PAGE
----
Mount Sinai conducts drills to simulate how the IT department coordinates with the rest of the organization in the event of a disaster. Additionally, IT runs its own DR drills, simulating scenarios in which primary data sources become unavailable, and systems must be re-established from backups.
To ensure uptime, Landesman says, hospitals must develop plans for worst-case scenarios in which record-keeping systems and other IT-dependent applications may be lost.
“Now that very few people have paper records, that could be a real problem,” she says.
When hospitals receive warning before a storm, they might consider printing out hard copies of patient records that contain important information such as individual medications, Landesman says. It’s also essential for healthcare provider organizations to have backup communications systems in place, such as two-way radios, that can operate completely independent of technology resources.
Meanwhile, many younger doctors have little or no experience working with paper-based systems in a hospital setting. Darrow admits: “If you ask me to go to paper processes because IT systems are down, I at least have some experience of doing that. The further we get into the future, the fewer people who will have that experience.”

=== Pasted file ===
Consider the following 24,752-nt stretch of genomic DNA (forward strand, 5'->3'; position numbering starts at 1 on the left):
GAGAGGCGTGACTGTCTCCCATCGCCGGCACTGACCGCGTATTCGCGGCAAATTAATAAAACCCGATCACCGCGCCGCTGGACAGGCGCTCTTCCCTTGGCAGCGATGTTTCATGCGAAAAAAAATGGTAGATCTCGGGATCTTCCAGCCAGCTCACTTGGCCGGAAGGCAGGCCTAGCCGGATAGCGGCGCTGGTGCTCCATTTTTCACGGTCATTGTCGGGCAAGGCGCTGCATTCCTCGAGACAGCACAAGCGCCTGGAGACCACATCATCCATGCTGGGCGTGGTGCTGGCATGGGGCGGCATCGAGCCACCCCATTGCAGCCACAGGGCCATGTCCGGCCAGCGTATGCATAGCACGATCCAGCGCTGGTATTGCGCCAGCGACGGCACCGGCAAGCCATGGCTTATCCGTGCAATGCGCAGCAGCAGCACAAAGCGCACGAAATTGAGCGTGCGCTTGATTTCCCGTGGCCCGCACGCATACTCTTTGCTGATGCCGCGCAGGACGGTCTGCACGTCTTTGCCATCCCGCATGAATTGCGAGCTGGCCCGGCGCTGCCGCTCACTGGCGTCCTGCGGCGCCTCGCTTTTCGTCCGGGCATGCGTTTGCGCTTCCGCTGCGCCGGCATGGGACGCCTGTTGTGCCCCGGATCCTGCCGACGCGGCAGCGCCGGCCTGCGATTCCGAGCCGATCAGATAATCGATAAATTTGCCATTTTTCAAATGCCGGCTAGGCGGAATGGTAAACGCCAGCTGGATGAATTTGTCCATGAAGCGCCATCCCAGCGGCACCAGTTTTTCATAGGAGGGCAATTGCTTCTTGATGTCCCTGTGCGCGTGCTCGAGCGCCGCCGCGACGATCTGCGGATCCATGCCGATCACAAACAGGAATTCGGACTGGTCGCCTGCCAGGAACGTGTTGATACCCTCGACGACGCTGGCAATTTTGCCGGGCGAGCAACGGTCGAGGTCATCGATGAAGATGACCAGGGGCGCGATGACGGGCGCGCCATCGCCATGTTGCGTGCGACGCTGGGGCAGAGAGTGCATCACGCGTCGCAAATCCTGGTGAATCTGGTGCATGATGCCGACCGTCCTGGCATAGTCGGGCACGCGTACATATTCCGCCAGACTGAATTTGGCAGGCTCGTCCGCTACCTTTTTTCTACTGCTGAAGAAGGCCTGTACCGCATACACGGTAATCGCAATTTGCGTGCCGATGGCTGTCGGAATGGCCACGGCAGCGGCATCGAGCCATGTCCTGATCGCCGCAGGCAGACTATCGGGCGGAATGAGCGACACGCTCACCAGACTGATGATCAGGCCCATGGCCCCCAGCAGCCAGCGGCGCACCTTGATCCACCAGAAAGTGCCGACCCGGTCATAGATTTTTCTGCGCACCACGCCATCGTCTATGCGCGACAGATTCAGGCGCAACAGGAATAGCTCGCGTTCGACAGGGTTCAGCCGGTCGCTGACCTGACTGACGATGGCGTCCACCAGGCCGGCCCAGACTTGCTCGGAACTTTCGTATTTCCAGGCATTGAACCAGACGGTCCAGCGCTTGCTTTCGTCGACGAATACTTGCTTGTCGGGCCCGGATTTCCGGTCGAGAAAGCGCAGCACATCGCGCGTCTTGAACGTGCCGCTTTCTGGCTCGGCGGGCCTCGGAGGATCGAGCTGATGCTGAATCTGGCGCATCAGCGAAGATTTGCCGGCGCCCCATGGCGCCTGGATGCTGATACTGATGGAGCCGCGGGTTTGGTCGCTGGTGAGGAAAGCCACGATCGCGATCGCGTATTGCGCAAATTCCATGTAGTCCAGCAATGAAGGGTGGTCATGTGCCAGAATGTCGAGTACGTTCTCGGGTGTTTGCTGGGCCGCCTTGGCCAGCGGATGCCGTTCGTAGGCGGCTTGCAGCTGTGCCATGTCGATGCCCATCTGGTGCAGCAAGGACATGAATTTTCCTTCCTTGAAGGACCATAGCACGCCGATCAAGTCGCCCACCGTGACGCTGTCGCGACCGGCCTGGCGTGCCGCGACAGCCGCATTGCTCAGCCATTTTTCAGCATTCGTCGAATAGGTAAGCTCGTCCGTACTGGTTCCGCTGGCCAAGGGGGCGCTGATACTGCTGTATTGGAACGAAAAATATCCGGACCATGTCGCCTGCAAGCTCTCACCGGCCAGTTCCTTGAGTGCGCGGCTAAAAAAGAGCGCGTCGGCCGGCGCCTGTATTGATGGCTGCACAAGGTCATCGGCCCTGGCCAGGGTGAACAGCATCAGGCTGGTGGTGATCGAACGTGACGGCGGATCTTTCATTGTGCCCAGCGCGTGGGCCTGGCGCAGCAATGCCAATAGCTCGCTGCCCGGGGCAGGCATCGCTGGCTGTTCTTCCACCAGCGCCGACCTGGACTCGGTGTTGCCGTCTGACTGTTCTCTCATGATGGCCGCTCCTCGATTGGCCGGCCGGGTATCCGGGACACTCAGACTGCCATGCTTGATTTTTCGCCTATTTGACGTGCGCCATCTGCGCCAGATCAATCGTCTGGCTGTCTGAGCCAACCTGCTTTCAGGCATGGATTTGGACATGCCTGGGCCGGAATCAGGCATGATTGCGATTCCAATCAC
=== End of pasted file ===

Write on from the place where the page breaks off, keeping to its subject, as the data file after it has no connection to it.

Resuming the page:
The key to mitigating such challenges is to establish clear downtime processes, ensuring that even digital natives will know what to do when the time comes, Darrow says. At Mount Sinai, a so-called “downtime box” is placed on every hospital floor, stocked with standard forms for progress notes, as well as specialty-specific forms tailored to the organization's various medical departments.
“As much as this is a discussion about technology, disaster recovery involves processes and planning just as much as anything else,” he says.